She is in the process of applying for registration to work in the windows of the RLD. When the paperwork is done, Karin said she plans to balance window work with her current job at the agency.
Karin said that sex work is similar to her old job as a nurse, as both require the ability to “leave her behind” when you get home.
There is still a stigma against sex workers in the Netherlands
The Netherlands was one of the first countries to legalize sex work for consenting adults in 1999, according to an article by Joyce Outshoorn in the journal “Sexuality Research and Social Policy”.
Today there are over 6,750 sex workers in Amsterdam and around 600 of them are licensed escorts, according to figures presented to the Red Light Secrets Museum in Amsterdam when I visited in October.
Despite this, there is still a stigma surrounding sex work.
“City council says it’s humiliating for women,” Karin said. “What irritates us a lot is that they decide what is good for us. Mom knows best.”
While there is no known record of the board publicly making this statement, it is said to be planning changes within the RLD. The council agreed to implement a proposal by mayor Femke Halsema to close a significant number of windows and move sex workers to another area, The Guardian reported in February.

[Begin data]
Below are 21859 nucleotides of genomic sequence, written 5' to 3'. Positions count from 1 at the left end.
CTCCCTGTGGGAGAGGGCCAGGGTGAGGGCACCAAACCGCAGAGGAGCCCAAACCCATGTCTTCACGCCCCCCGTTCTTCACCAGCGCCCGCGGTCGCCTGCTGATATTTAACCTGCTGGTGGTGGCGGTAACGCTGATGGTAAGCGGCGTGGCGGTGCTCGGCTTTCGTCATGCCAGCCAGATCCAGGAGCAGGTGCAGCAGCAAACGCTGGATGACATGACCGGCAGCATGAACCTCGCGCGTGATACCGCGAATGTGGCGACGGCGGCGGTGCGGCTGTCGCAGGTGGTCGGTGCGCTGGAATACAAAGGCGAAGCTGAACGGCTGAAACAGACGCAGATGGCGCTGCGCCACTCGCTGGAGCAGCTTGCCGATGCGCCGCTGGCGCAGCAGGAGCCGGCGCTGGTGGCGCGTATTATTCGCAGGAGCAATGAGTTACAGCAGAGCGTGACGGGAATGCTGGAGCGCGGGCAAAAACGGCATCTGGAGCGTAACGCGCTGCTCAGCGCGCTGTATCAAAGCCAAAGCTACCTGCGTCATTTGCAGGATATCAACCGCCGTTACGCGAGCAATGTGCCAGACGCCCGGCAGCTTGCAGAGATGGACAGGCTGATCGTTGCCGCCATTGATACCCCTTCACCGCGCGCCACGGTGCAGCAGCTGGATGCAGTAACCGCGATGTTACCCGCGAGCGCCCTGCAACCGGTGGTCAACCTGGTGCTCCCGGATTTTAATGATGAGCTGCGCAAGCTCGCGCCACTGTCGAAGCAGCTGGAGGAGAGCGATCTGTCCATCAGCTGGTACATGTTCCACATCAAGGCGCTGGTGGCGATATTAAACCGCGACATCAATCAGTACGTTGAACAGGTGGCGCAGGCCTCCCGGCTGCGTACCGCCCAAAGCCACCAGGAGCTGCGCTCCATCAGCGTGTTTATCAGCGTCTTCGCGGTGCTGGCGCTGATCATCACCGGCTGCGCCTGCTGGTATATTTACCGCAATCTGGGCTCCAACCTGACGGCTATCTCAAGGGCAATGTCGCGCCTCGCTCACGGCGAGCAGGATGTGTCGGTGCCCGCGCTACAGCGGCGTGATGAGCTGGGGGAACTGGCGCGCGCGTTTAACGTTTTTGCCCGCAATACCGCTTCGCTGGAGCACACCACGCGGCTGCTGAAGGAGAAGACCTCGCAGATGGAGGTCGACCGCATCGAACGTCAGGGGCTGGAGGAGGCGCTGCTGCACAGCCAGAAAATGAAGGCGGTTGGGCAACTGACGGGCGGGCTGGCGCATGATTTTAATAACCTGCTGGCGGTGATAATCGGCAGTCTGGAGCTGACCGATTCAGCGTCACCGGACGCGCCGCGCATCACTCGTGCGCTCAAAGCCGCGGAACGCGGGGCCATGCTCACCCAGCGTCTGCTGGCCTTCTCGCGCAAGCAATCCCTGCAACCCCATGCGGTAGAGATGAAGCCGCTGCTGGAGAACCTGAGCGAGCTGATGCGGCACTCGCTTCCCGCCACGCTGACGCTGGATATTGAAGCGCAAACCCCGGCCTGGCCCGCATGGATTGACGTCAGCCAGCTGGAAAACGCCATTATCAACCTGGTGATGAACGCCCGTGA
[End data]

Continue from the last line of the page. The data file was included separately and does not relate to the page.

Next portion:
In a letter to city council in July 2019, Halsema wrote that sex workers had become a “tourist attraction, often mocked, verbally assaulted and photographed against their will.”
Karin said there is a misconception that all female sex workers are victims of human trafficking, which is defined by the United Nations as people forced to work by “force, fraud or deception” for profit.
It is not known how many sex workers in the Netherlands are victims of human trafficking. Depending on the definitions used, the estimates could vary drastically, between 10% and 90%, depending on the figures presented to the Red Light Secrets Museum during my visit.
While the museum describes human trafficking as “the recruitment, transport, sale and exploitation of people” which is a “common occurrence” in sex work, the different forms of human trafficking can vary. . According to the Stop the Traffik charity, the different forms include sexual exploitation, domestic servitude, labor exploitation, forced marriage, organ harvesting, forced crime, drug trafficking and children. soldiers.